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How to Install an Electric Fence for Horses (Step-By-Step Guide & Tips)

Oliver Jones

If you have horses, keeping them behind an electric fence will provide you and your horses with many benefits. To start with, an electric fence is relatively easy to install because of its light construction. Unlike other fencing, an electric fence can keep trespassers and predators at bay. Also, the shock horses feel when touching an electric fence encourages the animals to stay away from the fence to lower their risk of injury.

If you want to install an electric horse fence but don’t know where to start, we’ve got all the information you need! We’ve put together this step-by-step tutorial to help you learn how to install an electric fence to make the whole task easier. Just be sure to follow all the instructions in the order given so you won’t run into any hiccups during the installation process.

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1. Measure the Area

Horses on the fence
Image Credit: Free-Fotos, Pixabay

The first order of business is to measure the area you want to fence so you’ll know how much material to buy. Once you’ve measured the area you want to fence in, multiply that number by how many wire strands you plan on installing.

Tip: Two strands of electric wire are enough for horses if you’re putting up an electric fence in conjunction with a wood fence, which is the preferred method most horse owners choose.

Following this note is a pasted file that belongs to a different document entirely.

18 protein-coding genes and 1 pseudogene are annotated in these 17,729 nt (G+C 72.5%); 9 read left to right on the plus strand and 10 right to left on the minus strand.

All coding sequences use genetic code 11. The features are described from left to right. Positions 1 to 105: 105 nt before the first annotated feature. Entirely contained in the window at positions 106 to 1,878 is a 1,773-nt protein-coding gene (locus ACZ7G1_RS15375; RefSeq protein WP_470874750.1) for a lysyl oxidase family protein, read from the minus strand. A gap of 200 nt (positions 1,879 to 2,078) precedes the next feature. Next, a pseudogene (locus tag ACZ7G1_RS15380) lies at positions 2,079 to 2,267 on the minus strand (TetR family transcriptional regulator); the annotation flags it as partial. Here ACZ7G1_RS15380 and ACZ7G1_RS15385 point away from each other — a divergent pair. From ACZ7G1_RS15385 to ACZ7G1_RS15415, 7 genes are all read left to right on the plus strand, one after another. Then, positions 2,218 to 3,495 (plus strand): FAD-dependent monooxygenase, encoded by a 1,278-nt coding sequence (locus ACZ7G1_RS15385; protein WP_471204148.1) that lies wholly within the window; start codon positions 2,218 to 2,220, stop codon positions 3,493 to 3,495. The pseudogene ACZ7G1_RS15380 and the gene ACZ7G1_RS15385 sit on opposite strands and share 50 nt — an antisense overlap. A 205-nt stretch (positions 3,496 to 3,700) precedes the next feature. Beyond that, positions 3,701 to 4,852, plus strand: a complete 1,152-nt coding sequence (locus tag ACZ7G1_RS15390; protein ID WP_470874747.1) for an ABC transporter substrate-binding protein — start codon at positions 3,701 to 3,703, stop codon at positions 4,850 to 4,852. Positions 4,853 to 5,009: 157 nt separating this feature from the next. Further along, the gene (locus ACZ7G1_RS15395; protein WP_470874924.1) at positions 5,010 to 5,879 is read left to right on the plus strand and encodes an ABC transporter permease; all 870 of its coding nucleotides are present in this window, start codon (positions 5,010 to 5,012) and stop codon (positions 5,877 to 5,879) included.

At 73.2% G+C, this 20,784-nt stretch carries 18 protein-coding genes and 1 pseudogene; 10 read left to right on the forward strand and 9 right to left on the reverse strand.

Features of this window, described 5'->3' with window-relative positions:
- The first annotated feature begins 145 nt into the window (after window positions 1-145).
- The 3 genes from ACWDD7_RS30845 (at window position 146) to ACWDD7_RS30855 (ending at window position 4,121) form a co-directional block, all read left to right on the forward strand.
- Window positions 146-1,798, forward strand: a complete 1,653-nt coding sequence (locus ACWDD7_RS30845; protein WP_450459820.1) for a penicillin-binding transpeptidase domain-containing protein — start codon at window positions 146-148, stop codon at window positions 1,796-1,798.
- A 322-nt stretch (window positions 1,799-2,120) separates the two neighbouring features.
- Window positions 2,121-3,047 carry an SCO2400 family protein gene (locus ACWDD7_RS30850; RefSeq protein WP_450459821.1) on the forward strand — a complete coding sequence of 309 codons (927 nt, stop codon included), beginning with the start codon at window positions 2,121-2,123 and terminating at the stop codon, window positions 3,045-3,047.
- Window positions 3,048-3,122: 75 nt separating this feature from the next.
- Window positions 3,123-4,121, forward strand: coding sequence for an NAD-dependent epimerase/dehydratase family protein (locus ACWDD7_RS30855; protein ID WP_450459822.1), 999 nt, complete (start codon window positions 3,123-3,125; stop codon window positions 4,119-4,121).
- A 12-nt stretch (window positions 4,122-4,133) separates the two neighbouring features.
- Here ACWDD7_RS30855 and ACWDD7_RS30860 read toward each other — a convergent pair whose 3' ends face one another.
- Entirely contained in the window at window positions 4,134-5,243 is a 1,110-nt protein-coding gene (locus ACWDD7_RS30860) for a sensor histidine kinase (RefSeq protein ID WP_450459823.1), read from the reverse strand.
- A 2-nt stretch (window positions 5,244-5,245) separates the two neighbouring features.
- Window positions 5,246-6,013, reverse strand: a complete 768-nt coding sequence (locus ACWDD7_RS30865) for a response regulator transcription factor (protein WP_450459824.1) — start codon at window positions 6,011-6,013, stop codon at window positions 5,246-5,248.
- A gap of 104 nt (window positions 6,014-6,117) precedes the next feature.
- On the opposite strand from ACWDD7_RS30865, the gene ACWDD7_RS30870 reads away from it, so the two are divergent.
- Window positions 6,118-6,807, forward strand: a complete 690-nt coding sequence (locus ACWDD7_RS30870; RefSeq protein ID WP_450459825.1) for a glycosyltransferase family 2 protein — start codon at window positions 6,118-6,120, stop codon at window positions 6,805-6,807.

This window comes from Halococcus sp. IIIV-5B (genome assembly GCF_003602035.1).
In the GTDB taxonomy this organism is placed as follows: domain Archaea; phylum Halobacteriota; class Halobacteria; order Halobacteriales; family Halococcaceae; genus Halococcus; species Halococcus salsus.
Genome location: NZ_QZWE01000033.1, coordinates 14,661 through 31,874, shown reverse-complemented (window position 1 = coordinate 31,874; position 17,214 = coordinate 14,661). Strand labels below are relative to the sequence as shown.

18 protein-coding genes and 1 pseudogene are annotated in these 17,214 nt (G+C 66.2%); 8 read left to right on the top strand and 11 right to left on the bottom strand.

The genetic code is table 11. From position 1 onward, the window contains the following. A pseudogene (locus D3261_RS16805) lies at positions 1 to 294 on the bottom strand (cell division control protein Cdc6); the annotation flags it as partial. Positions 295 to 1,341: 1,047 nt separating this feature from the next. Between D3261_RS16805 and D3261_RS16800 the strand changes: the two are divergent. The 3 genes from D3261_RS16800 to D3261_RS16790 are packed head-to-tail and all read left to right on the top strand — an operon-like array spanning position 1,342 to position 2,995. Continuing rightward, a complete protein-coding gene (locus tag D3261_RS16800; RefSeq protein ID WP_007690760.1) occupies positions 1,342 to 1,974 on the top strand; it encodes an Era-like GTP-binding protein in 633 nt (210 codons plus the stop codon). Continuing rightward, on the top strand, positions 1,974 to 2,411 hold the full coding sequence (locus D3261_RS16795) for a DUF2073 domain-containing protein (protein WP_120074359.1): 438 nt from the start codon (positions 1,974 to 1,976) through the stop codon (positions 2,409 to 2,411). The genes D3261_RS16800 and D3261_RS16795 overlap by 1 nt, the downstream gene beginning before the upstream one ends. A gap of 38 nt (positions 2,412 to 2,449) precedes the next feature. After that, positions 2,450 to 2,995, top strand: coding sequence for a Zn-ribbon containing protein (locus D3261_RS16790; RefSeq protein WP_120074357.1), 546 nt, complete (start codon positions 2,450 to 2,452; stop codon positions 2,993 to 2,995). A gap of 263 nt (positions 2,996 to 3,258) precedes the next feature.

2. Collect Your Materials

In addition to strands of electric wire, you should have a post insulator for each post. You also need a corner insulator for each corner and an electric fence gate fastener for your gate. Do some basic math to determine how many insulators you need to buy.

Of course, you’ll need a fence charger that has enough amperage for the amount of electric wire you’re putting in. Fence chargers can be solar-powered, electric, or battery-powered so pick the option that’s right for you.

Another item you’ll need is a ground rod that should be driven into the ground next to the fence charger, making sure to only leave about two inches above the ground for attaching the ground wire. Once you have all your materials on hand, it’s time to get busy installing your electric horse fence!


3. Attach the Insulators & Install the Fence Charger

electric fence insulator
Image Credit: PIRO4D, Pixabay

Begin the job of installing your fence by attaching two insulators to each wooden post. Be sure to put them in between the wooden rails and position them at the correct height for horses. The top strand of electric wire should be about 50 inches high. The spacing between the two strands should be about 12 inches, leaving 24 inches between the ground and the bottom strand. Use a measuring tape to ensure you attach the insulators correctly to each post.

When you have all the post insulators in place, it’s time to install the corner insulators which require some wire or twine to secure them properly. You’ll notice that the corner insulators will be loose at first, but don’t worry! When you run the electric wire through them, they’ll tighten up.

Once all the insulators are in place, install the fence charger and then attach the ground wire to the grounding rod. Once that is done, it’s time to move on to the next step.